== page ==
Wealthy white people slowly and systematically pushed out poor and black residents in New Orleans, driving them out of the inland areas that offered higher elevation. As a result, they were forced to settle in areas that were highly susceptible to flooding. Additionally, the local government did not maintain the infrastructure in predominantly black and impoverished communities; thus, many of the levees and floodwalls in those areas failed when Katrina hit (a levee is an embankment built to prevent flooding). Experts consider the failure of this infrastructure to be the worst engineering disaster in the history of the United States. By August 31, 80% of New Orleans was flooded, with some parts under 15 feet of water. In an analysis of 971 fatalities in Louisiana and 15 additional deaths of storm evacuees, 40% of deaths were caused by drowning, meaning that if the levees and floodwalls had been properly maintained by the city, over 720 lives could have been saved. Even with this increased threat of flooding, many of the residents in these areas did not follow the Mayor’s mandatory evacuation order. Many people lacked either the financial resources or the access to transportation needed to evacuate — more than 30 percent of black New Orleans residents didn’t own cars when Hurricane Katrina hit. Just imagine being told that you have to evacuate for your own safety, but not having the ability to do so. Even some with the means to evacuate decided not to because they felt an obligation to protect the only property still available to them. As Reilly Morse of the Joint Center for Political and Economic Studies wrote in a report titled “Environmental Justice Through the Eye of Hurricane Katrina,” the impact of Hurricane Katrina on people of color directly related to the “history of discrimination in settlement and other living conditions that disproportionately increased their vulnerability to disaster and the barriers they faced in precaution and recovery.”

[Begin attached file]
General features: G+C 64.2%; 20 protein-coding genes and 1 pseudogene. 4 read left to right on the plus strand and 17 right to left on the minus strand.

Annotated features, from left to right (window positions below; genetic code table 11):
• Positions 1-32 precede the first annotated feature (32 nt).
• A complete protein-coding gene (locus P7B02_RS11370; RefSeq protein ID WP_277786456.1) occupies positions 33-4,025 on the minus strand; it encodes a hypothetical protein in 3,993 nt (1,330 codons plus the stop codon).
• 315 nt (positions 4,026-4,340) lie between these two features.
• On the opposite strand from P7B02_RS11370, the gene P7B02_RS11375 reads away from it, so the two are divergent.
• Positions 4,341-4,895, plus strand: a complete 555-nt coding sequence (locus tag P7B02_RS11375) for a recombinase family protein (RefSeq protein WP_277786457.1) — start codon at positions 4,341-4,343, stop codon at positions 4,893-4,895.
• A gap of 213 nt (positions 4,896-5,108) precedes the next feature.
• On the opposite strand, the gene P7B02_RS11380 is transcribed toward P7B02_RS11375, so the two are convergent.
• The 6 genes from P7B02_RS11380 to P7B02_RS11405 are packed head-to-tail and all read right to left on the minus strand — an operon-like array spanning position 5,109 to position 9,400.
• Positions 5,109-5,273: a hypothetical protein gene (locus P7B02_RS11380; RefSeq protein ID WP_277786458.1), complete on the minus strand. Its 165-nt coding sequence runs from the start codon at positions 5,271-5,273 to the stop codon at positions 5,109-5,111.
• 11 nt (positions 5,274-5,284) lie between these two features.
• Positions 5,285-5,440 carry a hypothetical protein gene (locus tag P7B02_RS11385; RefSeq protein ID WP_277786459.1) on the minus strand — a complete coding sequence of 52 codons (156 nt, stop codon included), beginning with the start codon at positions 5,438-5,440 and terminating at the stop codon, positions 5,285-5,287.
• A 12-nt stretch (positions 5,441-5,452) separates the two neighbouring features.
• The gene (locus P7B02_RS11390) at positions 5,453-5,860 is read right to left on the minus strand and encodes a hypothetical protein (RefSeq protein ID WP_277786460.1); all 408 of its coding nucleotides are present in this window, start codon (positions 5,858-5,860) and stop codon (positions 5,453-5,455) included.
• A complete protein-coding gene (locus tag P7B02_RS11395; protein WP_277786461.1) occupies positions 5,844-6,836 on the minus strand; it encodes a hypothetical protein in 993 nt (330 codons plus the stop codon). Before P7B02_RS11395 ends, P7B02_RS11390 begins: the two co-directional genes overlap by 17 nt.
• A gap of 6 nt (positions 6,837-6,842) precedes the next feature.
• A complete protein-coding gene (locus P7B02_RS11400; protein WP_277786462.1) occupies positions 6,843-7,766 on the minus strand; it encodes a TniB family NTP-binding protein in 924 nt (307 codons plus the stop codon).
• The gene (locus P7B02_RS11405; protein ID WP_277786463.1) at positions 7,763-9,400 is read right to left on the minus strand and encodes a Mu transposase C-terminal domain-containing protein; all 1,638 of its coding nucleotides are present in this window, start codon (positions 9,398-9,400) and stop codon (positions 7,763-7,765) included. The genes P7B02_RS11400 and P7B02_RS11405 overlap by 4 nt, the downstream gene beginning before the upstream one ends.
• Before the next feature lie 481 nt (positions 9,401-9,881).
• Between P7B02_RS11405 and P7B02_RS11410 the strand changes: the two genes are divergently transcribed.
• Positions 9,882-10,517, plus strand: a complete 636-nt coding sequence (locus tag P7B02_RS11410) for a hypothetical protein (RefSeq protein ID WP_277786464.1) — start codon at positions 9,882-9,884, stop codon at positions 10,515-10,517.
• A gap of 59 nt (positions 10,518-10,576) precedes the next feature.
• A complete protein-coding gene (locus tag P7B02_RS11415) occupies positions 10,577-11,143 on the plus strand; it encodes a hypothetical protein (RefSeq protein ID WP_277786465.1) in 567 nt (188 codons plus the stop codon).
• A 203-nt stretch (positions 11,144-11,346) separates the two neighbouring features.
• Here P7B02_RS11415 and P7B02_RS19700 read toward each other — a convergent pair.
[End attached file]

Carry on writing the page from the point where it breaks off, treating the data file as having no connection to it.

Hurricane Katrina is an example of not only climate racism but also environmental racism and injustice. New Orleans is part of an area in Louisiana known as “Cancer Alley,” an 85 mile-long stretch of the Mississippi river lined with oil refineries and petrochemical plants, where residents are more than 50 times as likely to get cancer than the average American. As a result, when the floodwaters poured in, they carried toxic pollutants along with them. This contamination of flooded areas meant that even the people who would have had the ability to rebuild were permanently displaced due to the pollution.